A victory for us as a party is a victory for all well-meaning Nigerians, who are committed to CHANGE from an inglorious past; where those in positions of public trust willfully took for themselves what belongs to us all; where the security of our citizens was second place to their acquisition of unwholesome wealth; where our economic growth was sacrificed for the fleeting ease of import dependency.

 

On the other hand, with the ‘Changing the Change’ agenda, the People’s Democratic Party presidential candidate Atiku Abubakar has promised to run a responsive government, change the narrative of security challenges and eradicate poverty.

 

In his acceptance speech at the PDP’s National Convention, he said: We have enumerated the challenges facing the country. It is now our role to find solution to the challenges. By the time we start campaign against the clueless administration of APC Nigerians will vote for us.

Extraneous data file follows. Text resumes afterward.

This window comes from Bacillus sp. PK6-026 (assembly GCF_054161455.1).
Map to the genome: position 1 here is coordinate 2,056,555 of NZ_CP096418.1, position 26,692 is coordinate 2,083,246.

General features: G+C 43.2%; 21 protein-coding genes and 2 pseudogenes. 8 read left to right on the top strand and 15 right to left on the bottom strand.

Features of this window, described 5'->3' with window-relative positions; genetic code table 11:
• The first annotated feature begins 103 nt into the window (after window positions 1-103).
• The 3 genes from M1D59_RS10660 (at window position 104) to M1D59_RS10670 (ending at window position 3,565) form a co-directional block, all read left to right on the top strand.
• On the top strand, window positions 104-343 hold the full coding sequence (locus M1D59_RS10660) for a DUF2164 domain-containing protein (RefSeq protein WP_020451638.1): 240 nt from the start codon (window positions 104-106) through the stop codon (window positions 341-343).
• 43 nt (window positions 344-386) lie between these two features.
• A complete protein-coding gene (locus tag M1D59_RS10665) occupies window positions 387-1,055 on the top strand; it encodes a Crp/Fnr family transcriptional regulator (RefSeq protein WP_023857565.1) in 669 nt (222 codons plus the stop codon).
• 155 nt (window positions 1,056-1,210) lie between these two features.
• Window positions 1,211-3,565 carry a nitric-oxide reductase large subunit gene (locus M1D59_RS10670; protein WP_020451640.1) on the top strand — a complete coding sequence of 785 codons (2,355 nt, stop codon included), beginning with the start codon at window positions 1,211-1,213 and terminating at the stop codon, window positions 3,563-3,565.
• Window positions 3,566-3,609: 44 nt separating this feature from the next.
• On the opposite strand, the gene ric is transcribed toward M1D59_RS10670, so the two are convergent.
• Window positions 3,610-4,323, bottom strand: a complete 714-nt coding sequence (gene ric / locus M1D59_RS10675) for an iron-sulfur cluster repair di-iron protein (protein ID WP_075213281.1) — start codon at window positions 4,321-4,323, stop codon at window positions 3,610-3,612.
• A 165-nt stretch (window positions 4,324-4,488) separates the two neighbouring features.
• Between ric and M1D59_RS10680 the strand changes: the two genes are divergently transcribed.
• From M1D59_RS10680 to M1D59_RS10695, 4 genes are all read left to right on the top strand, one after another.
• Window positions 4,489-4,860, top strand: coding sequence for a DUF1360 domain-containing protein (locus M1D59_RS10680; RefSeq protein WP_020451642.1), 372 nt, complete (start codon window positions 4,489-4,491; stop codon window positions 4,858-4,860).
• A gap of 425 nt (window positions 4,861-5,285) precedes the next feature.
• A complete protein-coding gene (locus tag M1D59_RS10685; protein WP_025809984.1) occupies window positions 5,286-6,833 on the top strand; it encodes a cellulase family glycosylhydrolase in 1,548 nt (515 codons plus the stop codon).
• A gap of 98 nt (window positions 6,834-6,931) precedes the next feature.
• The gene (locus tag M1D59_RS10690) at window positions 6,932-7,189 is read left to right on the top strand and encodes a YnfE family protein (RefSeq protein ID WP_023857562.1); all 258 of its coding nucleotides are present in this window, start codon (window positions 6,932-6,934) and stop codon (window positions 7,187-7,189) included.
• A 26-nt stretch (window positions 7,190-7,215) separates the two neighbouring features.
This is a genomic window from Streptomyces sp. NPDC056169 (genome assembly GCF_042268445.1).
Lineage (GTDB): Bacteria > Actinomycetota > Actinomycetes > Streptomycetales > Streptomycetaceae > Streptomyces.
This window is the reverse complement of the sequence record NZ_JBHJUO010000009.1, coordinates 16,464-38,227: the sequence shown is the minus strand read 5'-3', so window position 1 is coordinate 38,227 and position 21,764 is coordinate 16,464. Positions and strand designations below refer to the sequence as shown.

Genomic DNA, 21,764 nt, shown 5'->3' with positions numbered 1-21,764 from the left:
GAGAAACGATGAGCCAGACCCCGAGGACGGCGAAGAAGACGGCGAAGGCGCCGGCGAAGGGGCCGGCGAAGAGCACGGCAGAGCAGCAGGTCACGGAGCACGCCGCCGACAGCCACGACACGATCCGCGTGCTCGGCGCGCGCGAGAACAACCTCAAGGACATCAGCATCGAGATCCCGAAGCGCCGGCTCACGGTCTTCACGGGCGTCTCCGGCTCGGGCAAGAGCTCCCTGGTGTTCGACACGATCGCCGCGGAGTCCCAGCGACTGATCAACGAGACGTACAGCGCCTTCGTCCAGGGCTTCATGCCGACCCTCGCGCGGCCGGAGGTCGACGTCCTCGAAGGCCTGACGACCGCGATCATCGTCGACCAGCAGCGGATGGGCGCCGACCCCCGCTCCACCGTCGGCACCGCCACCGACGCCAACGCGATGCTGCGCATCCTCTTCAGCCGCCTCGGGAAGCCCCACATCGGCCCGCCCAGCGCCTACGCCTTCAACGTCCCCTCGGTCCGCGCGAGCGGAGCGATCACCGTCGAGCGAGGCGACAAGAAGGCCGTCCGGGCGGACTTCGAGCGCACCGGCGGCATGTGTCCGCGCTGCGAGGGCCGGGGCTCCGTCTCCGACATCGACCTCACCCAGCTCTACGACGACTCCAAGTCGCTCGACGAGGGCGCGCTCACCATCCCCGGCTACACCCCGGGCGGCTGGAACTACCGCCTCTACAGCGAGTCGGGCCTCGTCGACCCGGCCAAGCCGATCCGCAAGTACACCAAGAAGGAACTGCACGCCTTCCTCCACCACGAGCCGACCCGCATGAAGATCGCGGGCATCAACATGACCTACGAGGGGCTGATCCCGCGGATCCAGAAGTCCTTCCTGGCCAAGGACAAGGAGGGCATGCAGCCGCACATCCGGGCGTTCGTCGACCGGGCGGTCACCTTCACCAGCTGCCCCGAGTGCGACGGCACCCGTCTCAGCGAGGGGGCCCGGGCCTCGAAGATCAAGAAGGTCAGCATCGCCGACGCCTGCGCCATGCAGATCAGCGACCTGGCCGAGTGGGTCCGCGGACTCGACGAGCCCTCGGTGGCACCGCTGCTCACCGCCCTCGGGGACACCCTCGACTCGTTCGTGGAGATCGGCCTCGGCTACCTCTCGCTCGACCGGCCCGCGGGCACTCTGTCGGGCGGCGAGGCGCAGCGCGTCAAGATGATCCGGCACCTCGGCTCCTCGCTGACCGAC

All in mind, we have a duty to perform; as we go to polls on Sunday, we should remember that our future, especially that of our children, more or less depends on the political decision we are going to take. This shot, based on the decision we make, will be a make-or-break affair for us.

 

 

 

 

Abdulyassar Abdulhamid

Abdulyassar Abdulhamid, Kano based, is graduate of B.A English from Bayero University, Kano. He is a budding writer, social analyst, freelancer at Sunrise Language Practitioner (SLP) and regular contributor to Nigerian dailies. 
His writings have appeared in The Communicator, a magazine published by Kano State Polytechnic and in Dailytrust, The Triumph and The cable newspapers. He has a strong interest in literary theory.